Divorce Mediation or Court?

Divorce is a complicated process that is very time consuming and expensive. While some issues are not able to be resolved on your own, an attempt at mediation before court can save you thousands of dollars. If you and your spouse can sort out the issues without going to court, this is advisable.

Statistically, an uncontested divorce costs each spouse between $1,500-$3,000. Uncontested divorce means that the parties are able to agree to terms of the divorce without any mediation or court. If the divorce is contested (both parties don’t agree on terms/decisions), then this complicates the process. A divorce that is resolved through mediation will on average cost each spouse between $2,000-$6,000.

A contested divorce that goes to court to be resolved will cost each party between $8,000-$30,000. The path you take depends on how well the two parties are able negotiate an agreement without an outside party’s assistance. If you know that you will not be able to solve your issues without some assistance, then your options are mediation and court. This does not necessarily mean that you can’t do both.

Many couples try mediation as an initial attempt to reach an agreement, but if that is unsuccessful then court will be necessary.

Option #1: Divorce Mediation in Arizona

Mediation is the cheapest and fastest way to solve a contested divorce. Mediation is when the two parties meet with an objective third-party that is a trained mediator. The mediator will guide a discussion regarding all decisions/agreements that need to be made and help them hopefully reach an official agreement.

Family law mediators typically have years of experience in the world of family law, either as attorneys, paralegals, judges, case workers, etc. This inside knowledge of the area allows them to understand the laws and rulings that will guide the proceedings. While many mediators have worked in the legal field, they are not allowed to give any legal advice during the mediation. They are strictly there to facilitate a discussion about the divorce.

Due to the fact that the mediator cannot give any legal advice, both parties typically have their attorneys present for the mediation. Some people believe that because it is just a mediation that it is less formal or official than court, but this is not accurate.

You need to come prepared to the mediation. An experienced attorney can help you establish a plan for the mediation with your topics that are non-negotiable and the topics that you are willing to compromise on.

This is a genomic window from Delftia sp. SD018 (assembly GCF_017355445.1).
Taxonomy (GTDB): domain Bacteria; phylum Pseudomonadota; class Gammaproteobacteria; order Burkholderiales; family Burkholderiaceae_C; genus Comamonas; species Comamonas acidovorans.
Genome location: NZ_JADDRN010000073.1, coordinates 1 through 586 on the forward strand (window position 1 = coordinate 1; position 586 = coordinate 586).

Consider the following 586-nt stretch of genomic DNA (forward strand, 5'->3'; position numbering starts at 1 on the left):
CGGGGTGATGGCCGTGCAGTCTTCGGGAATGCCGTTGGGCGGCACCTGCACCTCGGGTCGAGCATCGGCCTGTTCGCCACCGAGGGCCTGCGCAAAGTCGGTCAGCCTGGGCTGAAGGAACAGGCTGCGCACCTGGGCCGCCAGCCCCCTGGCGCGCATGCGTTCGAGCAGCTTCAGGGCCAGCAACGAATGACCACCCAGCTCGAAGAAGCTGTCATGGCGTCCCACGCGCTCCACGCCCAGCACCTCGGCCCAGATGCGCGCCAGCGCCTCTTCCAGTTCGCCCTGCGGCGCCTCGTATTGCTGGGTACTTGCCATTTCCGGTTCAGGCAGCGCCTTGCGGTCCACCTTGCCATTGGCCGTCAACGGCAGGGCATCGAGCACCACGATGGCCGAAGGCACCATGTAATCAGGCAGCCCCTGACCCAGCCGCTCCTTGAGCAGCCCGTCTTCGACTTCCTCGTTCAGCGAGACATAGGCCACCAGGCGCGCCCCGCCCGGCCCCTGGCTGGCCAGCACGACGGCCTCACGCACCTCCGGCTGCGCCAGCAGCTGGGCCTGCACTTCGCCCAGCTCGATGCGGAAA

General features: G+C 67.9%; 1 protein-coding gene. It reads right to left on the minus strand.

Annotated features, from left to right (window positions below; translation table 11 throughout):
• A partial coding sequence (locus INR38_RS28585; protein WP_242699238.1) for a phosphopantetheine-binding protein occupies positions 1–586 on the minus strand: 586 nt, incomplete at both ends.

Having a talented advocate on your side will be very helpful. You do not want to show up to mediation without an attorney and your future ex-spouse has a talented, aggressive attorney that is able to negotiate and build favor for their client only. This is a battle, you need to be prepared.

There are numerous reasons that mediation is the best choice for your situation including:

  • Maintaining control of the outcome
  • Privacy
  • Better for the children

Maintaining Control of the outcome: In mediation you are able to maintain direct control over the outcome of your divorce. Both sides must agree to the terms in mediation in order for the agreement to be approved. If you do not agree to the terms the other side suggests, you have the right and power to say no. If you take your divorce to court, the court will have the final decision on custody, alimony, child support, etc. This power is not something to be taken lightly. You have to realize that what the court decides is enforceable by law, even if you do not agree with their ruling. This influences people to try to sort out their issues outside of court in order to maintain that control over their outcome.

Privacy: Another major benefit of mediation is being able to maintain some sense of privacy in your divorce. In mediation, the information is not made public. The two parties, their attorneys, and a mediator are typically the only ones present for the mediation. This smaller, more intimate setting allows for more frank and open conversations and discussions which will be beneficial in trying to reach an agreement. In court everything about the case is happening in front of the public. Anyone who attends the court sessions is able to hear the questioning and testimonies of each side and witness, which may be something you want to avoid.

Better for the Children: Mediation is better for the children in the sense that they are not dragged through the court system and don’t have to watch their parents fight openly in court about their future. Divorce cases involving custody can turn ugly quickly, most parents do not want their children exposed to their mistakes and anger. Mediation cuts out the public display of the fight and doesn’t require the children to be present.

Option #2: Arizona Divorce in Court

While it is advisable to avoid taking your divorce to court in order to save time and money, sometimes it is unavoidable. Some marriages are too far gone and the anger is too fresh to have a reasonable discussion and come to a decision without court.

Court is also a good option for people who are victims of domestic abuse or people who know the court will rule in their favor (the other party committed a crime or has a history that would clearly skew the case).

Taking a divorce to court will definitely require you to have an attorney if you want a fighting chance. Family court is complex and has regulations and deadlines that if are not followed correctly can cause some serious issues for you and your case.

At JacksonWhite, our experienced family law team has the knowledge and understanding of the law to help you through this terrible situation you are facing. Having someone who understands your situation and will be your guide an advocate can be priceless.


Call the Family Law Team at (480) 467-4348 to discuss your case today.

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